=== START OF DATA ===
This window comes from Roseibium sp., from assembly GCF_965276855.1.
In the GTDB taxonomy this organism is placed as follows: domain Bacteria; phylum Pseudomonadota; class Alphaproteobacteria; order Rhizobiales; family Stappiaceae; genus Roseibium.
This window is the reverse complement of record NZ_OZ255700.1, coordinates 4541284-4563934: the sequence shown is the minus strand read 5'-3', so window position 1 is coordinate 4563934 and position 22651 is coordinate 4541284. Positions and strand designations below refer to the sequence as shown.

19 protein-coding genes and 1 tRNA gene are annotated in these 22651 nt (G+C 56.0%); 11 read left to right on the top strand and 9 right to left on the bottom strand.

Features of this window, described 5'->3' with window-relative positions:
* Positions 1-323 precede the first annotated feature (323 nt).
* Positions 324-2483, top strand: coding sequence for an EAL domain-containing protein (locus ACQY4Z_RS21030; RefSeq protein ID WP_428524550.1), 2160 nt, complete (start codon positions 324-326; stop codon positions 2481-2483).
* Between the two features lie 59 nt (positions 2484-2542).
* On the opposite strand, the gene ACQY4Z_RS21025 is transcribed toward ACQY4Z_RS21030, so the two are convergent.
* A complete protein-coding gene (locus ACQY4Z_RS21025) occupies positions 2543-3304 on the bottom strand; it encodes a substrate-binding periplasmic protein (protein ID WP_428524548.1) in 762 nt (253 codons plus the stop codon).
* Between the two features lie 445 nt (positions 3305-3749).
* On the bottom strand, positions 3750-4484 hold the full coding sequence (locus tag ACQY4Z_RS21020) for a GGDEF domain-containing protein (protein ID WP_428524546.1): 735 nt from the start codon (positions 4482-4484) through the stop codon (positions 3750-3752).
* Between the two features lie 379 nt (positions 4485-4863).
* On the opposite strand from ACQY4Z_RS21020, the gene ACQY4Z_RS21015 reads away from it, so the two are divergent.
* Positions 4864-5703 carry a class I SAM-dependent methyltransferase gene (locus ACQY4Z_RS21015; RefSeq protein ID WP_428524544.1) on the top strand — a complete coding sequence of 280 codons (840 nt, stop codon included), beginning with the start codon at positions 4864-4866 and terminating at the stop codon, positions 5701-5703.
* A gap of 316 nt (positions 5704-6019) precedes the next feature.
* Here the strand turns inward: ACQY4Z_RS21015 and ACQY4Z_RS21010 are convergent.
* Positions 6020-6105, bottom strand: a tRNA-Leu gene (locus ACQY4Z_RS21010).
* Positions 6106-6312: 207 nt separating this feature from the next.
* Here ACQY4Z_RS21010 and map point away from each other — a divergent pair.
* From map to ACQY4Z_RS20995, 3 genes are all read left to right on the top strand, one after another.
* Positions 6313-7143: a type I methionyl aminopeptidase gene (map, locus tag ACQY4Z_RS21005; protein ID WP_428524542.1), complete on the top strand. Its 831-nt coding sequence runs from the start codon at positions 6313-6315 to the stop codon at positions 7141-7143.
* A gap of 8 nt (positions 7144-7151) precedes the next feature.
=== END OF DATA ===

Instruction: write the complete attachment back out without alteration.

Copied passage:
This window comes from Roseibium sp., from assembly GCF_965276855.1.
In the GTDB taxonomy this organism is placed as follows: domain Bacteria; phylum Pseudomonadota; class Alphaproteobacteria; order Rhizobiales; family Stappiaceae; genus Roseibium.
This window is the reverse complement of record NZ_OZ255700.1, coordinates 4541284-4563934: the sequence shown is the minus strand read 5'-3', so window position 1 is coordinate 4563934 and position 22651 is coordinate 4541284. Positions and strand designations below refer to the sequence as shown.

19 protein-coding genes and 1 tRNA gene are annotated in these 22651 nt (G+C 56.0%); 11 read left to right on the top strand and 9 right to left on the bottom strand.

Features of this window, described 5'->3' with window-relative positions:
* Positions 1-323 precede the first annotated feature (323 nt).
* Positions 324-2483, top strand: coding sequence for an EAL domain-containing protein (locus ACQY4Z_RS21030; RefSeq protein ID WP_428524550.1), 2160 nt, complete (start codon positions 324-326; stop codon positions 2481-2483).
* Between the two features lie 59 nt (positions 2484-2542).
* On the opposite strand, the gene ACQY4Z_RS21025 is transcribed toward ACQY4Z_RS21030, so the two are convergent.
* A complete protein-coding gene (locus ACQY4Z_RS21025) occupies positions 2543-3304 on the bottom strand; it encodes a substrate-binding periplasmic protein (protein ID WP_428524548.1) in 762 nt (253 codons plus the stop codon).
* Between the two features lie 445 nt (positions 3305-3749).
* On the bottom strand, positions 3750-4484 hold the full coding sequence (locus tag ACQY4Z_RS21020) for a GGDEF domain-containing protein (protein ID WP_428524546.1): 735 nt from the start codon (positions 4482-4484) through the stop codon (positions 3750-3752).
* Between the two features lie 379 nt (positions 4485-4863).
* On the opposite strand from ACQY4Z_RS21020, the gene ACQY4Z_RS21015 reads away from it, so the two are divergent.
* Positions 4864-5703 carry a class I SAM-dependent methyltransferase gene (locus ACQY4Z_RS21015; RefSeq protein ID WP_428524544.1) on the top strand — a complete coding sequence of 280 codons (840 nt, stop codon included), beginning with the start codon at positions 4864-4866 and terminating at the stop codon, positions 5701-5703.
* A gap of 316 nt (positions 5704-6019) precedes the next feature.
* Here the strand turns inward: ACQY4Z_RS21015 and ACQY4Z_RS21010 are convergent.
* Positions 6020-6105, bottom strand: a tRNA-Leu gene (locus ACQY4Z_RS21010).
* Positions 6106-6312: 207 nt separating this feature from the next.
* Here ACQY4Z_RS21010 and map point away from each other — a divergent pair.
* From map to ACQY4Z_RS20995, 3 genes are all read left to right on the top strand, one after another.
* Positions 6313-7143: a type I methionyl aminopeptidase gene (map, locus tag ACQY4Z_RS21005; protein ID WP_428524542.1), complete on the top strand. Its 831-nt coding sequence runs from the start codon at positions 6313-6315 to the stop codon at positions 7141-7143.
* A gap of 8 nt (positions 7144-7151) precedes the next feature.